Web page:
7 Day Yellowstone, Slough Creek, Hellroaring, Absaroka Beartooth Loop


walking somewhere
Apr 1, 2014
This is a 7 day backpack along the northern boundary of Yellowstone National Park. A large portion of the route is outside of the park, in Montana's Absaroka - Beartooth Wilderness. Joining me was @Bob . We start and end at Slough Creek. The route includes Slough, Buffalo, and Hellroaring Creek drainages, and the Buffalo Plateau. After the first 6 miles, we didn't see another person. We saw 6 bears, a family of badgers, elk, bison, coyotes, mule deer, sand hill cranes, and a rather large congregation of Marmots.

The route:
Click here to view on CalTopo

Day 1, June 13th, 2016: As usual, I intended to do a completely different route. Several of the backcountry campsites I wanted to use still weren't opened up, so thankfully I had this route on the back burner. Bob met me in West Yellowstone, and we headed off for the north east corner of the park. It was after 4pm when we finally arrived to the Slough Creek trail head. We had between 5 or 6 miles to hike to our first nights camp. Rain clouds threatened, but it never actually rained. We climbed up a small hill, passing a few dozen marmots (i'm not exaggerating) before dropping down into the first meadows along Slough Creek. Several bison were there, standing up, staring at us. We were so preoccupied with them that we almost didn't notice the bear right in front of us. It was hidden by a small rise along the trail, and we walked to within 40 feet of him. We backed off, and decided to divert to the edge of the creek, to by-pass both the bison and the bear. We sat for a good ten minutes watching this black bear, who didn't seem to care about us being there. The bison were more concerned with the bear than with us. Eventually the bear wandered up into the trees, and we continued up the creek, trying to make our way back to the trail. A pair of Sand Hill Cranes put on a show for us, trying to lead us away from their nest. They reminded me of a raptor in Jurassic Park, pacing through the high grass. Once back on trail, we had about 2 easy miles to our campsite. The views along the old wagon road trail here are some of the best in the park. The creek meanders through open meadows, and the Absaroka Mountains loom above in the distance. Our campsite was 2S2 along Hornaday Creek, which is tucked back in the trees away from the meadows. We set up our tents right next to the creek, and slept to the sound of rushing water the first night.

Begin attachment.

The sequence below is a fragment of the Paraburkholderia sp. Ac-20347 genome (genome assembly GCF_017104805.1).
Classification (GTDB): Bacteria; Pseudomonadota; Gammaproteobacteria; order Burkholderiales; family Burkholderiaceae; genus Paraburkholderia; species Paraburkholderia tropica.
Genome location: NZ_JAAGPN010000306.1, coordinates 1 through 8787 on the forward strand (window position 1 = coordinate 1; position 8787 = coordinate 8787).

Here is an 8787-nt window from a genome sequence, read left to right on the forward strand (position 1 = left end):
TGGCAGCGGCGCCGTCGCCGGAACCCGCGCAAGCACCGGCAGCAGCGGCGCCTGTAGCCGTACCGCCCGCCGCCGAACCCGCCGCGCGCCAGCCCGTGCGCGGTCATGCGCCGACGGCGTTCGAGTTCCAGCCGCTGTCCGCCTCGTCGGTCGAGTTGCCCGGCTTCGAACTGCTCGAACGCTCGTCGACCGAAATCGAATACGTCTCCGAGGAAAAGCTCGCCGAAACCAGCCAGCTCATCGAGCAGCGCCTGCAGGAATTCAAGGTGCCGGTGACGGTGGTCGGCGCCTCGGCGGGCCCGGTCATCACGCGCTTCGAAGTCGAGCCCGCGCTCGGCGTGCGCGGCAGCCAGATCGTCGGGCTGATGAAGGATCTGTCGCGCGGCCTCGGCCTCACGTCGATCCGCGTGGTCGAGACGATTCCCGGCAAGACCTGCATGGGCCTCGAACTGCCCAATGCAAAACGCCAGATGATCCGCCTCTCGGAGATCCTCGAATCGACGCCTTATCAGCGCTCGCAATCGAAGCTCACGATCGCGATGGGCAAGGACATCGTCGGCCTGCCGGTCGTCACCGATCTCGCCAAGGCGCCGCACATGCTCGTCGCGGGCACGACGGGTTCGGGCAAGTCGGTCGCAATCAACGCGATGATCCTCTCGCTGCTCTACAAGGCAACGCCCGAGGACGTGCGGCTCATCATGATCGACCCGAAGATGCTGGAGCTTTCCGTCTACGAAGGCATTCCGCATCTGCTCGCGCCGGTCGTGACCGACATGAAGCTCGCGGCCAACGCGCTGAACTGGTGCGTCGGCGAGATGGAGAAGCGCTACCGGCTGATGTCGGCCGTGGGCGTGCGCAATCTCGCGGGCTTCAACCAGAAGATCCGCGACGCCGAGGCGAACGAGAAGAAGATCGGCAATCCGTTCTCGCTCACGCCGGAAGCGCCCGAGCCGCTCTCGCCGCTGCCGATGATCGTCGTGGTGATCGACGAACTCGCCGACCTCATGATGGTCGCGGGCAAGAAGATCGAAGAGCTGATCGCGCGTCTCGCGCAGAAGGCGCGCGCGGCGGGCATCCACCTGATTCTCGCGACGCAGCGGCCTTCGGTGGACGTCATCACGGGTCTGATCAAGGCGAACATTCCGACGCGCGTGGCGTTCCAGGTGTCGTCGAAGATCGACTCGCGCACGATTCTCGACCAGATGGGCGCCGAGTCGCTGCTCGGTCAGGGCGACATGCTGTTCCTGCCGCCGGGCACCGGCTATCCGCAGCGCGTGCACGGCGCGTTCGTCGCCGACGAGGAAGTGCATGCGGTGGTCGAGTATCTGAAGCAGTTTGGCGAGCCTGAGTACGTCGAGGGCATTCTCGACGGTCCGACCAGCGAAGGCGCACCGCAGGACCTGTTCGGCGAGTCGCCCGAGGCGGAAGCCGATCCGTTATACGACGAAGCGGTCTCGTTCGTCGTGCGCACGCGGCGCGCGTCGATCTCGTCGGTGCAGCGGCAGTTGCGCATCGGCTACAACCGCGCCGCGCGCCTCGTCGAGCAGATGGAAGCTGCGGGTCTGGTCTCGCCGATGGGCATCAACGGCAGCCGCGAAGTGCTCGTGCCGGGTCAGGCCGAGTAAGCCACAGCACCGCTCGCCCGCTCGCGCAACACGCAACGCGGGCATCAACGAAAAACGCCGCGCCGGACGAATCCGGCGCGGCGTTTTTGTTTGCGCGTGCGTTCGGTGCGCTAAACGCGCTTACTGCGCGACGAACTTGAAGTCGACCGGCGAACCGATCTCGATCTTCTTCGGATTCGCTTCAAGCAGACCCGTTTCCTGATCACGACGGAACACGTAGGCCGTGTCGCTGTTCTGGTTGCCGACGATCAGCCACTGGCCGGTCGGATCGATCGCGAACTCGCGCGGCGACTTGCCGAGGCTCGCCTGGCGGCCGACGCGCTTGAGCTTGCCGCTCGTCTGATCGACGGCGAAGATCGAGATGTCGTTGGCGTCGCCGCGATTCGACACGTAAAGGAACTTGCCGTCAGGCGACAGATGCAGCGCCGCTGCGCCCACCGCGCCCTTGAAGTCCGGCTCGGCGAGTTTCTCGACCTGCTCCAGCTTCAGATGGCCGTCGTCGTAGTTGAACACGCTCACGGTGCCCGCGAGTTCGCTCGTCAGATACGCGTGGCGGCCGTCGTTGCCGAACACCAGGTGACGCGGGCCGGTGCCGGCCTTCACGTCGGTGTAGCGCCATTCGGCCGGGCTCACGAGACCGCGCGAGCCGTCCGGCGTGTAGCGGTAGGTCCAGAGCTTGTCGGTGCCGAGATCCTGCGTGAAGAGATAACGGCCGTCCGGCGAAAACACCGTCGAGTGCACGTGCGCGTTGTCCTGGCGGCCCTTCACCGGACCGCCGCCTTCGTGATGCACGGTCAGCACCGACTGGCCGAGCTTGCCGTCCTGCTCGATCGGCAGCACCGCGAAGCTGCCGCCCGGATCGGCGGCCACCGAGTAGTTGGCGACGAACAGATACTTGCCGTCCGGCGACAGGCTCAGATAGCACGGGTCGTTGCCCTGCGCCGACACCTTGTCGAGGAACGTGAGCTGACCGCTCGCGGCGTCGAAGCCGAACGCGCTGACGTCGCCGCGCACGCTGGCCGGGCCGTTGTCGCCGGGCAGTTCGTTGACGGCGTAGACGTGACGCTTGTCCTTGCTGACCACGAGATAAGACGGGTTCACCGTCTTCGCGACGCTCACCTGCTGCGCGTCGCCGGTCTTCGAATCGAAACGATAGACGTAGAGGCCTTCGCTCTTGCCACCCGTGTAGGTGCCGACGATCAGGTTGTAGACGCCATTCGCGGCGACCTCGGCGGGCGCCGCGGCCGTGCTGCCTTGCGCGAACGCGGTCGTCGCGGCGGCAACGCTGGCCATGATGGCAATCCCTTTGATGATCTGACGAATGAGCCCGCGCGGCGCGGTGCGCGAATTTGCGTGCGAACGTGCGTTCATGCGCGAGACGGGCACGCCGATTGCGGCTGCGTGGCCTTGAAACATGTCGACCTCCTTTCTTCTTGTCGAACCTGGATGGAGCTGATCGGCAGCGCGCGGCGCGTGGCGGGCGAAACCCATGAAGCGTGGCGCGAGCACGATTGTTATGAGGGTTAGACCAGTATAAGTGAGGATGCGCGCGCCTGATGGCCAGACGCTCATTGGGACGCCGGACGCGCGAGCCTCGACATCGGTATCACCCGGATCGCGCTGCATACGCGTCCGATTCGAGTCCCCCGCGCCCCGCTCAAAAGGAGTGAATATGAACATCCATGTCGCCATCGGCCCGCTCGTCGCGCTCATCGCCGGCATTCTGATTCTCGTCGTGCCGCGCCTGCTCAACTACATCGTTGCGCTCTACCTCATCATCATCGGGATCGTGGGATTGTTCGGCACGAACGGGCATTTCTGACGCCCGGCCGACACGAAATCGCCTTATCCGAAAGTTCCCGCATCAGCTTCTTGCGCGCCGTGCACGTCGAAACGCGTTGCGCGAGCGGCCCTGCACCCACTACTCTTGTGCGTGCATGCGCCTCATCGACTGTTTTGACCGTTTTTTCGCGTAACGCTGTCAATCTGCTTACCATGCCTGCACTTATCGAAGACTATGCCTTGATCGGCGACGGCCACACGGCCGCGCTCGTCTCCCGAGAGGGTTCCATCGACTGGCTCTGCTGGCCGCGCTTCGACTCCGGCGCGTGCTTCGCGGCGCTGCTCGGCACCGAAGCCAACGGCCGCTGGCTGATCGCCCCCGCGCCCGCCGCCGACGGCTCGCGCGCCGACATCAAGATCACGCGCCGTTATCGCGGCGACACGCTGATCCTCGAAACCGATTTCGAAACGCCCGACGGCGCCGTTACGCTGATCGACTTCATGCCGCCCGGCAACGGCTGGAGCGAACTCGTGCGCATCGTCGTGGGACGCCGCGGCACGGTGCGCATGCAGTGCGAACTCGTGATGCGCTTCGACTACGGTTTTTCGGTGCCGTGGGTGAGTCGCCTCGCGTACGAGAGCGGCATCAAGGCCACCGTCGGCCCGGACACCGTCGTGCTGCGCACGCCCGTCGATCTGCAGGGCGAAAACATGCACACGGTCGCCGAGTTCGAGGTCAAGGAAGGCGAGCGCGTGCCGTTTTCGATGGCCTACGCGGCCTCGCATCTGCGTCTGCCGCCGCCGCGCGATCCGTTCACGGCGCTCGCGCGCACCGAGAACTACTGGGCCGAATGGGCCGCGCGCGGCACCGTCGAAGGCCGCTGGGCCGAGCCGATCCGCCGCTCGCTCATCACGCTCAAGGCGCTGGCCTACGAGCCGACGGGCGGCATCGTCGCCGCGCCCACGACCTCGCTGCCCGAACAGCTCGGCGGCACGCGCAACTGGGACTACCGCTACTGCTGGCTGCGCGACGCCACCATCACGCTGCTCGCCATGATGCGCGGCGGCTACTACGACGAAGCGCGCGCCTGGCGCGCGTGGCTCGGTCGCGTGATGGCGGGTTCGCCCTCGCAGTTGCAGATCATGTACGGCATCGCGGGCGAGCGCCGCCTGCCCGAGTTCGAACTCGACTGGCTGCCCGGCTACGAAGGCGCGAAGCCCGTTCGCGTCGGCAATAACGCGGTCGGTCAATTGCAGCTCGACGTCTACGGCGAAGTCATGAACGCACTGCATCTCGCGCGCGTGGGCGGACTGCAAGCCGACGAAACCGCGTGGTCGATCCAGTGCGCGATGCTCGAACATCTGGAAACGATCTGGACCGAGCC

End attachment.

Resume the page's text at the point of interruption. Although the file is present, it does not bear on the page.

The first meadows along Slough Creek. Notice the bison in the distance. While the trail stays along the woods line to the right, we would end up walking the edge of the creek to avoid the bison.


Slough Creek


A few shots of the black bear.


Walking along Slough Creek to by pass the bison.


Bob about a mile from our campsite.


Images from our campsite. Not the best one out there, but the only one that was available that night.

Day 2: A few people passed us as we were breaking down camp in the morning. We would not see another person for the remainder of the trip. Right off the bat, we had an amazing encounter with a family of badgers. They were running down the trail towards us, and didn't notice us at first. Once they realized we were there, the mother and 2 of her cubs turned and ran into the sage brush. But one brave little guy just watched us. It was almost as if he wanted to ask us to play with him. The mother pushed the 2 cubs down into a den (I'm not sure if this was hers, or if she just made it work for the moment). The little guy was still out watching us. Mom came out and ushered him off the trail. He resisted going down into the den for as long as he could. Finally mom corralled him down, and they disappeared.


The family of badgers running toward us, still unaware of our presence.


Mom and the kids putting on the breaks. Probably my favorite shot, courtesy of Bob.


I lied. This is probably my favorite shot. I just picture this little guy in a kids voice saying "Hey, who are you guys? Will you play with me?"
Or maybe i'm completely wrong. He could be a bad ass little badger full of courage, ready to defend his mom and siblings.


Mom trying to get the last little one to go down into the den.


A close up shot.